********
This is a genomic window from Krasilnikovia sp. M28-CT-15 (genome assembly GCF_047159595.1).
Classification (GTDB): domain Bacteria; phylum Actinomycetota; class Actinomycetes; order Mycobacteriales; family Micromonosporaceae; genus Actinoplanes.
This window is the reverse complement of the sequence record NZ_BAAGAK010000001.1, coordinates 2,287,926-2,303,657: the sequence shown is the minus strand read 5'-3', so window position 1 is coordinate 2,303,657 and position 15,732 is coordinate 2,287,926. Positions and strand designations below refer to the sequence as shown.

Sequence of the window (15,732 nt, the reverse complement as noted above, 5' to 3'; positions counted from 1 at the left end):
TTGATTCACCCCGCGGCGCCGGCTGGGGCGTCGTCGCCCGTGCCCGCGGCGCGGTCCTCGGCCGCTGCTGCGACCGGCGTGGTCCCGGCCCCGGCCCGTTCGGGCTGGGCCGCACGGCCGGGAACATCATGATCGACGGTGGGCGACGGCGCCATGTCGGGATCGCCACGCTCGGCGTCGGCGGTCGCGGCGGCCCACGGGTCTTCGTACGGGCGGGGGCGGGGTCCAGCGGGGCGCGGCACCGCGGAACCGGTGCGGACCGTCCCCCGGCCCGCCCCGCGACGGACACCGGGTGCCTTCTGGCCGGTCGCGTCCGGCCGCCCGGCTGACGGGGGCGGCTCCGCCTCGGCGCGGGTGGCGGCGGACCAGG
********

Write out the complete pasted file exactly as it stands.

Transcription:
This is a genomic window from Krasilnikovia sp. M28-CT-15 (genome assembly GCF_047159595.1).
Classification (GTDB): domain Bacteria; phylum Actinomycetota; class Actinomycetes; order Mycobacteriales; family Micromonosporaceae; genus Actinoplanes.
This window is the reverse complement of the sequence record NZ_BAAGAK010000001.1, coordinates 2,287,926-2,303,657: the sequence shown is the minus strand read 5'-3', so window position 1 is coordinate 2,303,657 and position 15,732 is coordinate 2,287,926. Positions and strand designations below refer to the sequence as shown.

Sequence of the window (15,732 nt, the reverse complement as noted above, 5' to 3'; positions counted from 1 at the left end):
TTGATTCACCCCGCGGCGCCGGCTGGGGCGTCGTCGCCCGTGCCCGCGGCGCGGTCCTCGGCCGCTGCTGCGACCGGCGTGGTCCCGGCCCCGGCCCGTTCGGGCTGGGCCGCACGGCCGGGAACATCATGATCGACGGTGGGCGACGGCGCCATGTCGGGATCGCCACGCTCGGCGTCGGCGGTCGCGGCGGCCCACGGGTCTTCGTACGGGCGGGGGCGGGGTCCAGCGGGGCGCGGCACCGCGGAACCGGTGCGGACCGTCCCCCGGCCCGCCCCGCGACGGACACCGGGTGCCTTCTGGCCGGTCGCGTCCGGCCGCCCGGCTGACGGGGGCGGCTCCGCCTCGGCGCGGGTGGCGGCGGACCAGG